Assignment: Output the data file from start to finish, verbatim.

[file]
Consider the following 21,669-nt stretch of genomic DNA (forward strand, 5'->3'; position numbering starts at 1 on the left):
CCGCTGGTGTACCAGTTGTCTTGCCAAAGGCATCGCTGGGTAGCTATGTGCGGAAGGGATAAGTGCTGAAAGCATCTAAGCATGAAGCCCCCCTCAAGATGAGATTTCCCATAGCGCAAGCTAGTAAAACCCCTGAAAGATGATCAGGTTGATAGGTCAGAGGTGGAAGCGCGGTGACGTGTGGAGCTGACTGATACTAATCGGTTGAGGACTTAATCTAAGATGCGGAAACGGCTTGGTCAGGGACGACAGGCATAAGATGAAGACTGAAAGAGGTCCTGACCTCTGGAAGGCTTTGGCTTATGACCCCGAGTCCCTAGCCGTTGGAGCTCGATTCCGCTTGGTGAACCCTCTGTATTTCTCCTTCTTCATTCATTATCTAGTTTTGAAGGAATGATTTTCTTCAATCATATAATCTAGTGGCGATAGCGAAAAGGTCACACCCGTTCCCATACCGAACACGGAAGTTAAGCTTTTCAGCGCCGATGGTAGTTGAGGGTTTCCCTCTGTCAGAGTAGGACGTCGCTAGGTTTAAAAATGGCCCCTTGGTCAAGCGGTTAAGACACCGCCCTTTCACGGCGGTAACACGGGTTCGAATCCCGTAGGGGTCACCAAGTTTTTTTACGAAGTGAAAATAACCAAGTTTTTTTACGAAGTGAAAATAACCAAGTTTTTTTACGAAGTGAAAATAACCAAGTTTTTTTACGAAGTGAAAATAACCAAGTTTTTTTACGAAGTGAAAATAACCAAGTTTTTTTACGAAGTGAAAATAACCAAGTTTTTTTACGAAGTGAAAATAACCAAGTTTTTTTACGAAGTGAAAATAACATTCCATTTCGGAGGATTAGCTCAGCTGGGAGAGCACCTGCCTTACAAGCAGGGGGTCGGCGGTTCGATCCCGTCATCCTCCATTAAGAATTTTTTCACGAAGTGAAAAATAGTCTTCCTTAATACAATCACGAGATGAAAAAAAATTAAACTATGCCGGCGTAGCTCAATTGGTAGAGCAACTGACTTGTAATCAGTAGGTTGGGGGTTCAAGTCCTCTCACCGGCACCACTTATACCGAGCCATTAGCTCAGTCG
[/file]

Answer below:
Consider the following 21,669-nt stretch of genomic DNA (forward strand, 5'->3'; position numbering starts at 1 on the left):
CCGCTGGTGTACCAGTTGTCTTGCCAAAGGCATCGCTGGGTAGCTATGTGCGGAAGGGATAAGTGCTGAAAGCATCTAAGCATGAAGCCCCCCTCAAGATGAGATTTCCCATAGCGCAAGCTAGTAAAACCCCTGAAAGATGATCAGGTTGATAGGTCAGAGGTGGAAGCGCGGTGACGTGTGGAGCTGACTGATACTAATCGGTTGAGGACTTAATCTAAGATGCGGAAACGGCTTGGTCAGGGACGACAGGCATAAGATGAAGACTGAAAGAGGTCCTGACCTCTGGAAGGCTTTGGCTTATGACCCCGAGTCCCTAGCCGTTGGAGCTCGATTCCGCTTGGTGAACCCTCTGTATTTCTCCTTCTTCATTCATTATCTAGTTTTGAAGGAATGATTTTCTTCAATCATATAATCTAGTGGCGATAGCGAAAAGGTCACACCCGTTCCCATACCGAACACGGAAGTTAAGCTTTTCAGCGCCGATGGTAGTTGAGGGTTTCCCTCTGTCAGAGTAGGACGTCGCTAGGTTTAAAAATGGCCCCTTGGTCAAGCGGTTAAGACACCGCCCTTTCACGGCGGTAACACGGGTTCGAATCCCGTAGGGGTCACCAAGTTTTTTTACGAAGTGAAAATAACCAAGTTTTTTTACGAAGTGAAAATAACCAAGTTTTTTTACGAAGTGAAAATAACCAAGTTTTTTTACGAAGTGAAAATAACCAAGTTTTTTTACGAAGTGAAAATAACCAAGTTTTTTTACGAAGTGAAAATAACCAAGTTTTTTTACGAAGTGAAAATAACCAAGTTTTTTTACGAAGTGAAAATAACATTCCATTTCGGAGGATTAGCTCAGCTGGGAGAGCACCTGCCTTACAAGCAGGGGGTCGGCGGTTCGATCCCGTCATCCTCCATTAAGAATTTTTTCACGAAGTGAAAAATAGTCTTCCTTAATACAATCACGAGATGAAAAAAAATTAAACTATGCCGGCGTAGCTCAATTGGTAGAGCAACTGACTTGTAATCAGTAGGTTGGGGGTTCAAGTCCTCTCACCGGCACCACTTATACCGAGCCATTAGCTCAGTCG